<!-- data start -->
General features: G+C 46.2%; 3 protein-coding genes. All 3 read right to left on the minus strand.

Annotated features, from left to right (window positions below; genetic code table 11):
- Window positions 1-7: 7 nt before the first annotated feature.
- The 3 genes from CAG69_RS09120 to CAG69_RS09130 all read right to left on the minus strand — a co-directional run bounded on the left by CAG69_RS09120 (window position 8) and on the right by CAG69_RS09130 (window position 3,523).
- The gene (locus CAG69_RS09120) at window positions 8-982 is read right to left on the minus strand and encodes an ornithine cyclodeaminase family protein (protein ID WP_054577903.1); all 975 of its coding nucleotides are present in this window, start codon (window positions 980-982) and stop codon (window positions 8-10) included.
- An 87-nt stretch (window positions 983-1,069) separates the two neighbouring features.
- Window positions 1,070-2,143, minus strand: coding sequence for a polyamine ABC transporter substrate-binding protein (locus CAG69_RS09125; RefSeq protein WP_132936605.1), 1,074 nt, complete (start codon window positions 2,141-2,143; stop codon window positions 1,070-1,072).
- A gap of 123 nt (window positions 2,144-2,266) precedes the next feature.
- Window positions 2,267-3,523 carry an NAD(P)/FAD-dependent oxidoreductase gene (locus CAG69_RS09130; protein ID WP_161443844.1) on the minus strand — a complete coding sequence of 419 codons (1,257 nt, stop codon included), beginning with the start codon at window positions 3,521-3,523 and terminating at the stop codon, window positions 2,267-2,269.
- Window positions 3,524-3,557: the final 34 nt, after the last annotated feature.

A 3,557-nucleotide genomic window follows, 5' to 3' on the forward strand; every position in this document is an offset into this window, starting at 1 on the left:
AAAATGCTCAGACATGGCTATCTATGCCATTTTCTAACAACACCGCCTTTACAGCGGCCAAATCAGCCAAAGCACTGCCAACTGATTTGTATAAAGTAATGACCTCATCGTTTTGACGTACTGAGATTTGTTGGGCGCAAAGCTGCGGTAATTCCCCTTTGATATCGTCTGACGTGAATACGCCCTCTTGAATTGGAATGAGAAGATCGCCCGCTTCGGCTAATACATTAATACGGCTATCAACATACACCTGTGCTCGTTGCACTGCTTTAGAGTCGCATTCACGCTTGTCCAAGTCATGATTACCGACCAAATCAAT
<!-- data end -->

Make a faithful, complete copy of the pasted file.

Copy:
General features: G+C 46.2%; 3 protein-coding genes. All 3 read right to left on the minus strand.

Annotated features, from left to right (window positions below; genetic code table 11):
- Window positions 1-7: 7 nt before the first annotated feature.
- The 3 genes from CAG69_RS09120 to CAG69_RS09130 all read right to left on the minus strand — a co-directional run bounded on the left by CAG69_RS09120 (window position 8) and on the right by CAG69_RS09130 (window position 3,523).
- The gene (locus CAG69_RS09120) at window positions 8-982 is read right to left on the minus strand and encodes an ornithine cyclodeaminase family protein (protein ID WP_054577903.1); all 975 of its coding nucleotides are present in this window, start codon (window positions 980-982) and stop codon (window positions 8-10) included.
- An 87-nt stretch (window positions 983-1,069) separates the two neighbouring features.
- Window positions 1,070-2,143, minus strand: coding sequence for a polyamine ABC transporter substrate-binding protein (locus CAG69_RS09125; RefSeq protein WP_132936605.1), 1,074 nt, complete (start codon window positions 2,141-2,143; stop codon window positions 1,070-1,072).
- A gap of 123 nt (window positions 2,144-2,266) precedes the next feature.
- Window positions 2,267-3,523 carry an NAD(P)/FAD-dependent oxidoreductase gene (locus CAG69_RS09130; protein ID WP_161443844.1) on the minus strand — a complete coding sequence of 419 codons (1,257 nt, stop codon included), beginning with the start codon at window positions 3,521-3,523 and terminating at the stop codon, window positions 2,267-2,269.
- Window positions 3,524-3,557: the final 34 nt, after the last annotated feature.

A 3,557-nucleotide genomic window follows, 5' to 3' on the forward strand; every position in this document is an offset into this window, starting at 1 on the left:
AAAATGCTCAGACATGGCTATCTATGCCATTTTCTAACAACACCGCCTTTACAGCGGCCAAATCAGCCAAAGCACTGCCAACTGATTTGTATAAAGTAATGACCTCATCGTTTTGACGTACTGAGATTTGTTGGGCGCAAAGCTGCGGTAATTCCCCTTTGATATCGTCTGACGTGAATACGCCCTCTTGAATTGGAATGAGAAGATCGCCCGCTTCGGCTAATACATTAATACGGCTATCAACATACACCTGTGCTCGTTGCACTGCTTTAGAGTCGCATTCACGCTTGTCCAAGTCATGATTACCGACCAAATCAAT